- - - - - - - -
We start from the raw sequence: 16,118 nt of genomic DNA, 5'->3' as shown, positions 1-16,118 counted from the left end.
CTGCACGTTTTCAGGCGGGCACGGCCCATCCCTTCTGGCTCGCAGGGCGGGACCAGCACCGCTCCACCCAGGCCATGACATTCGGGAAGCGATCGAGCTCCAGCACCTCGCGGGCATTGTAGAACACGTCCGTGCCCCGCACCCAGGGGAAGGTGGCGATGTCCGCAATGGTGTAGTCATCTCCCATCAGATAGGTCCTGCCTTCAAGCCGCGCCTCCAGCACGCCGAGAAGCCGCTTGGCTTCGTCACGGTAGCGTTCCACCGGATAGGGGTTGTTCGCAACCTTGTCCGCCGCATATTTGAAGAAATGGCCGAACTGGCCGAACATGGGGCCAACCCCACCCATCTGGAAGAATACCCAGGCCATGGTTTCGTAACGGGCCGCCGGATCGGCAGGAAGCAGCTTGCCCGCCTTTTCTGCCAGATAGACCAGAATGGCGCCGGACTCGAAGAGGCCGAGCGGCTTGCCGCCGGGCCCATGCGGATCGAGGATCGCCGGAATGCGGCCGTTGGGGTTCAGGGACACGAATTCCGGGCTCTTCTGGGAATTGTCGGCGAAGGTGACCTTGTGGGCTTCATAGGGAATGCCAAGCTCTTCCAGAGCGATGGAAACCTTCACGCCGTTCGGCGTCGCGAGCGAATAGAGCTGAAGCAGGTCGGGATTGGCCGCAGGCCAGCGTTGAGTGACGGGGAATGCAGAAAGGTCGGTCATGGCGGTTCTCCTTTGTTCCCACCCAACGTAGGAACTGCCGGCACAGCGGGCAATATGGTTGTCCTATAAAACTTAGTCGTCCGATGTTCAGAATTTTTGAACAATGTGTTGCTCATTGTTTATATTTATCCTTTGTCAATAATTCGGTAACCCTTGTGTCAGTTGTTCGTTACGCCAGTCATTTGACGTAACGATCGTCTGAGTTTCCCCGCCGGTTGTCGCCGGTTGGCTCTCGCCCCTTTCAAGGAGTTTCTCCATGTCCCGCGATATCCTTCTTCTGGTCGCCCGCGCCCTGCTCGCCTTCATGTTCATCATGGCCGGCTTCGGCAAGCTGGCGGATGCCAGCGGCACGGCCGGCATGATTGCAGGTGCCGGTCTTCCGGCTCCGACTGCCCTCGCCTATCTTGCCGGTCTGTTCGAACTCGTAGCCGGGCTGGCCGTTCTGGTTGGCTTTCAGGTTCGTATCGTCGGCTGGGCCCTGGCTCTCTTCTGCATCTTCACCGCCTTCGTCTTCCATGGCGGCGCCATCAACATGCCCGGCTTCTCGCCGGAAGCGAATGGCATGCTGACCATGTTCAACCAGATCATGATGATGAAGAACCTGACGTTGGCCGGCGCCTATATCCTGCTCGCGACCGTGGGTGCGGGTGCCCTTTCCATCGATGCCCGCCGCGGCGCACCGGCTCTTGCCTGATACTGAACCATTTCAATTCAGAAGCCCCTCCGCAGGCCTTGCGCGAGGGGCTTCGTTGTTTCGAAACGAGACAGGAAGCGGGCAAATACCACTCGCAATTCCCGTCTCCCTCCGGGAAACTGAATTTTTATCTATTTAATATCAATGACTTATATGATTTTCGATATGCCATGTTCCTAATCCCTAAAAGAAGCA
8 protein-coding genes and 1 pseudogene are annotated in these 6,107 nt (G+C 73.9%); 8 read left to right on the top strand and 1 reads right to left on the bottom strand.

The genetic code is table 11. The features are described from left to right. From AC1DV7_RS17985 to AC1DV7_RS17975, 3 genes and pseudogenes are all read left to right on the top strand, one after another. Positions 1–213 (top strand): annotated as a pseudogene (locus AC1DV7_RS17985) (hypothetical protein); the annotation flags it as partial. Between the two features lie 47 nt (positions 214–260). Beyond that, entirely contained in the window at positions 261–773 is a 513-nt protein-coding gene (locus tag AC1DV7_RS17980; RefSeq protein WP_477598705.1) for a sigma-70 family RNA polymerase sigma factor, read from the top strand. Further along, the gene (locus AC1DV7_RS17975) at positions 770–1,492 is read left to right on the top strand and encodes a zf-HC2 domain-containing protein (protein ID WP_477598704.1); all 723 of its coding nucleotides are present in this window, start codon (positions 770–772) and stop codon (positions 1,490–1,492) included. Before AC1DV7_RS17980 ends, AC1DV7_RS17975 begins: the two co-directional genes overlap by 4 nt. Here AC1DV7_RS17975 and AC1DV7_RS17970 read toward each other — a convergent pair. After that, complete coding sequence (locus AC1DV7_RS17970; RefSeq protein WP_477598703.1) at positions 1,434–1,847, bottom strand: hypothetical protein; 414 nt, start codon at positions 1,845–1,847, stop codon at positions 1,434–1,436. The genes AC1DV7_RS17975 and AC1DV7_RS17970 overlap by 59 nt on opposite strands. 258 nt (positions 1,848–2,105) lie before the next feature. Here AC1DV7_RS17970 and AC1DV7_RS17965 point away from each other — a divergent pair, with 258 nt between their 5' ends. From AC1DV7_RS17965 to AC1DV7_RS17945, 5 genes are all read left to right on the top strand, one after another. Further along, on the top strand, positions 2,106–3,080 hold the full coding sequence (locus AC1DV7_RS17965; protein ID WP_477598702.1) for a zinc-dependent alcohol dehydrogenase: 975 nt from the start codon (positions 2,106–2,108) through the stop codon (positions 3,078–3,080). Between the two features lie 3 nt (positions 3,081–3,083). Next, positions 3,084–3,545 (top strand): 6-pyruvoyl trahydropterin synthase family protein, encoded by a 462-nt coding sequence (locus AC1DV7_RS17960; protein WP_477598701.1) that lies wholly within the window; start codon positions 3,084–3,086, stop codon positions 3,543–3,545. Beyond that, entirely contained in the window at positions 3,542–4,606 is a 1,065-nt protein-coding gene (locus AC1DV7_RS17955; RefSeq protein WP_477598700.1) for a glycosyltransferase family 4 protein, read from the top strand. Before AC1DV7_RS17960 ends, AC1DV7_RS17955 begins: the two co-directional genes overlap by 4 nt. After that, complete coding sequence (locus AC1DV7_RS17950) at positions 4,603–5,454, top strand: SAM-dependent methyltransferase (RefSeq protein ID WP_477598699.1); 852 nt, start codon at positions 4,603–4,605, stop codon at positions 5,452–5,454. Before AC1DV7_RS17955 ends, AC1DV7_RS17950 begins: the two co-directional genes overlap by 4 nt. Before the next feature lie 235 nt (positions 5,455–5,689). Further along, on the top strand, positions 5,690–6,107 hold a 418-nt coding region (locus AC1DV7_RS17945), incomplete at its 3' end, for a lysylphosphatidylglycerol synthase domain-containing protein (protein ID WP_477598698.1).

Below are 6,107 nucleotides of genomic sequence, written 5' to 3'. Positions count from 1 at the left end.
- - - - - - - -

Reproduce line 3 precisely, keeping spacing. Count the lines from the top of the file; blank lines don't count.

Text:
8 protein-coding genes and 1 pseudogene are annotated in these 6,107 nt (G+C 73.9%); 8 read left to right on the top strand and 1 reads right to left on the bottom strand.